Skip to main content

Introduction

While the US-China trade dispute drags on and we all ponder Huawei’s future, Huawei charges right on into the 5G arena with its new Mate 20 X 5G flagship smartphone. In today’s teardown, we’re curious to see what this plus-sized phablet conceals inside, and how independent the hardware might be—even as Huawei faces the possibility of being banned from doing business with US companies.

Don’t miss any news and check us on Facebook, Instagram and Twitter. Newsletter subscription for the email focused folks.

This teardown is not a repair guide. To repair your Huawei Mate 20 X 5G, use our service manual.

  1. Here's the lowdown on this Mate 20 X 5G: 7.2" OLED multitouch display with 1080 × 2244 resolution Octa-core Huawei Kirin 980 chipset, paired with 8 GB RAM
    • Here's the lowdown on this Mate 20 X 5G:

    • 7.2" OLED multitouch display with 1080 × 2244 resolution

    • Octa-core Huawei Kirin 980 chipset, paired with 8 GB RAM

    • 256 GB onboard storage

    • Balong 5000 multi-mode 5G modem

    • 4,200 mAh battery with 40 W SuperCharge 2.0 support

    • Triple rear cameras: 40 MP ƒ/1.8, 20 MP ƒ/2.2, and 8 MP ƒ/2.4 lens with 5x optical zoom

    • The front-facing camera resides in a "waterdrop" notch, and the rear protective cover comes with a neat reminder which we will dutifully ignore.

  2. On the bottom we recognize the usual suspects: a USB-C port, two microphone holes and a speaker grille. Along the top edge, we find another microphone hole, the infrared blaster, and the barest sliver of a grille for the earpiece speaker. Compared to the already-large Mate 20 Pro, the X 5G looks colossal. On its backside, we note the 5G branding, and the fingerprint sensor underneath its array of cameras.
    • On the bottom we recognize the usual suspects: a USB-C port, two microphone holes and a speaker grille.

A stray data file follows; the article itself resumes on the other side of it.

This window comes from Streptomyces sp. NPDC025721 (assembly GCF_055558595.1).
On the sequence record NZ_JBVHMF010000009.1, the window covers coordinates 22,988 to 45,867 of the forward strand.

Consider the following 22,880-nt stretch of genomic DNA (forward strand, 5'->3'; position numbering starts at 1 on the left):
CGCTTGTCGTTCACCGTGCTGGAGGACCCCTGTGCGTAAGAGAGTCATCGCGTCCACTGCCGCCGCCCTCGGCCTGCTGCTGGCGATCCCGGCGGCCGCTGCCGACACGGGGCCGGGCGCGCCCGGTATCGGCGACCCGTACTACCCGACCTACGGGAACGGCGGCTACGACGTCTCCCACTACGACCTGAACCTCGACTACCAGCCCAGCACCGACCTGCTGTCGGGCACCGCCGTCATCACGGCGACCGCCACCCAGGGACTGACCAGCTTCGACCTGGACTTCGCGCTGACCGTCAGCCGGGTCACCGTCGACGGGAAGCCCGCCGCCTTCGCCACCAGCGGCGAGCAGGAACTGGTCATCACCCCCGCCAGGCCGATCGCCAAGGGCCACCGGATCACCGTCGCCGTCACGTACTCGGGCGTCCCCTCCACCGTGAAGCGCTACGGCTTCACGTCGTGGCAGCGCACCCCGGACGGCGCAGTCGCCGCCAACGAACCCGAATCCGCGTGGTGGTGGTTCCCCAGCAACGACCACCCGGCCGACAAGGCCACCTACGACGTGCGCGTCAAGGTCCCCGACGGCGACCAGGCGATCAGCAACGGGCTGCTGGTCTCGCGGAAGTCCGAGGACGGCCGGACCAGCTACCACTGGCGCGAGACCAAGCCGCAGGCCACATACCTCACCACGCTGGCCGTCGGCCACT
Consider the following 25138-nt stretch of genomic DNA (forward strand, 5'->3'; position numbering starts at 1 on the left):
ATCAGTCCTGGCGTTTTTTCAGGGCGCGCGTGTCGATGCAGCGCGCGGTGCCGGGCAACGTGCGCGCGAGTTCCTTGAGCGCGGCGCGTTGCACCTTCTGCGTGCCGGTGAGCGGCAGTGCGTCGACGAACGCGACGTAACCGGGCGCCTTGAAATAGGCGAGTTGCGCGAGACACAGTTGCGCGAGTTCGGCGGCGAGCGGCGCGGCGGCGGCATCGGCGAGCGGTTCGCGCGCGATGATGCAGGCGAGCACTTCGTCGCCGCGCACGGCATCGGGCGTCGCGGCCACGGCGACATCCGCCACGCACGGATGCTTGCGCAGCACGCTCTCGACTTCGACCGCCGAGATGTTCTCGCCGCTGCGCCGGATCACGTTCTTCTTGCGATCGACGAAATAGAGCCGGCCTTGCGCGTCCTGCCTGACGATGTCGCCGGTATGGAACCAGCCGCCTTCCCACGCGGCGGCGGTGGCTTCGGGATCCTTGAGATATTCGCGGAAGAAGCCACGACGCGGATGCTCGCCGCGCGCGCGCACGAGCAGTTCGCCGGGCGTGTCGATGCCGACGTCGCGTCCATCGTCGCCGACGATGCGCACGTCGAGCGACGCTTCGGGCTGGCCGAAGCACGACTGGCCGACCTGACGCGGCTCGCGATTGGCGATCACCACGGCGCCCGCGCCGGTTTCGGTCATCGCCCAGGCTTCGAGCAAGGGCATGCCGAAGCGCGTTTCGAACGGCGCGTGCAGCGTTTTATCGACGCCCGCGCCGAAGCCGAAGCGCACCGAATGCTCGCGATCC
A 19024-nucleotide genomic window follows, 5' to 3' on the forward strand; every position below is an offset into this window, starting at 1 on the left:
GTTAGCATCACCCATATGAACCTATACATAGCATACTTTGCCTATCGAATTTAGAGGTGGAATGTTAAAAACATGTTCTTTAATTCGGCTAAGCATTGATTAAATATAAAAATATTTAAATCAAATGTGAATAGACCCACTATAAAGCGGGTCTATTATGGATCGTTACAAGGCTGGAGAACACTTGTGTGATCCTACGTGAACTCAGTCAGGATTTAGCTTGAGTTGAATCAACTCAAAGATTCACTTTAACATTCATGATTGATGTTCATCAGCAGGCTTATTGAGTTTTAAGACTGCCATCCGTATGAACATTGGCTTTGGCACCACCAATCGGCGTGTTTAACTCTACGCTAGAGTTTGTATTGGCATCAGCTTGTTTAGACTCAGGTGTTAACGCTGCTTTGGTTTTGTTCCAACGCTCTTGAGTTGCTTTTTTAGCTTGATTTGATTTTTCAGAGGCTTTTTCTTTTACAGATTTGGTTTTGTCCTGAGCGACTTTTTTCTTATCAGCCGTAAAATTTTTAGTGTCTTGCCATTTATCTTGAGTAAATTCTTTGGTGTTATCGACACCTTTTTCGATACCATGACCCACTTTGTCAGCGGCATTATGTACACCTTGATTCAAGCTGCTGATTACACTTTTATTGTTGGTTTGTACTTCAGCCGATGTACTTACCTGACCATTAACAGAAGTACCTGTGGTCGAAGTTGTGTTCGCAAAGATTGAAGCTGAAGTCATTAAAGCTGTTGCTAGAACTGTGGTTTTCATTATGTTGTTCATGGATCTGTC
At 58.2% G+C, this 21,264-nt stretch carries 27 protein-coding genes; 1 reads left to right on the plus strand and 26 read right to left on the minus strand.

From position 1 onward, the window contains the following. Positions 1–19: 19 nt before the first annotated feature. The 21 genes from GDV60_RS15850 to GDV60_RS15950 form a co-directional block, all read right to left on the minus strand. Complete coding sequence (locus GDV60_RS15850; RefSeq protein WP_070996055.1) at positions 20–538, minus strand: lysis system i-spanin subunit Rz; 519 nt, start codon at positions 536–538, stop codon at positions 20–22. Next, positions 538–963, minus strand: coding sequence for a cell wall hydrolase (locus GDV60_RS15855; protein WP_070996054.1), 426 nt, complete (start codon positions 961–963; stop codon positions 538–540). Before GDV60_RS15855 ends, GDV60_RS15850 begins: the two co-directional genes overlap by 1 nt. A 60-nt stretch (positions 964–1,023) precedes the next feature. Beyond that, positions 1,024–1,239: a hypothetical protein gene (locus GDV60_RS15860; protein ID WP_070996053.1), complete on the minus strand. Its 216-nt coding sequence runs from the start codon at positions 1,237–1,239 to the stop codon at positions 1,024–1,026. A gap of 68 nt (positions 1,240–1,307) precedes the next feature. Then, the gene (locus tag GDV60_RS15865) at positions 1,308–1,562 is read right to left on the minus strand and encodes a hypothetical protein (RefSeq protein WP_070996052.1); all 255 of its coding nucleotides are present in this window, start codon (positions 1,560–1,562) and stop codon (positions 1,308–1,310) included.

• Along the top edge, we find another microphone hole, the infrared blaster, and the barest sliver of a grille for the earpiece speaker.

    • Compared to the already-large Mate 20 Pro, the X 5G looks colossal. On its backside, we note the 5G branding, and the fingerprint sensor underneath its array of cameras.

    • Though this Mate is only rated IP53, the SIM card tray is equipped with a rubber gasket—something we usually see on "waterproof" smartphones these days.

    • Slot 1 of this SIM tray is reserved for 5G cards, whereas slot 2 only accepts up to 4G cards.

    • To our surprise, we get the glued-down back cover off lickety-split—no heat required! A suction handle and a halberd spudger separates everything nicely.

    • Adhesives can harden with age, so maybe next time won't be so easy—but our fresh-from-the-factory unit was very cooperative.

    • A generously proportioned fingerprint flex cable keeps the back cover tethered for now, but it's such a long leash that we don't mind. On to the next layer.

  3. A flock of screws hold the NFC coil, antenna, and graphite heat conductor pad in place. One hides behind a tamper-proof sticker, and another one lurks under the camera flash module—a strange place for a screw. With those bits  out of the way, we can finally disconnect the fingerprint sensor and get our first good look inside this phone. With those bits  out of the way, we can finally disconnect the fingerprint sensor and get our first good look inside this phone.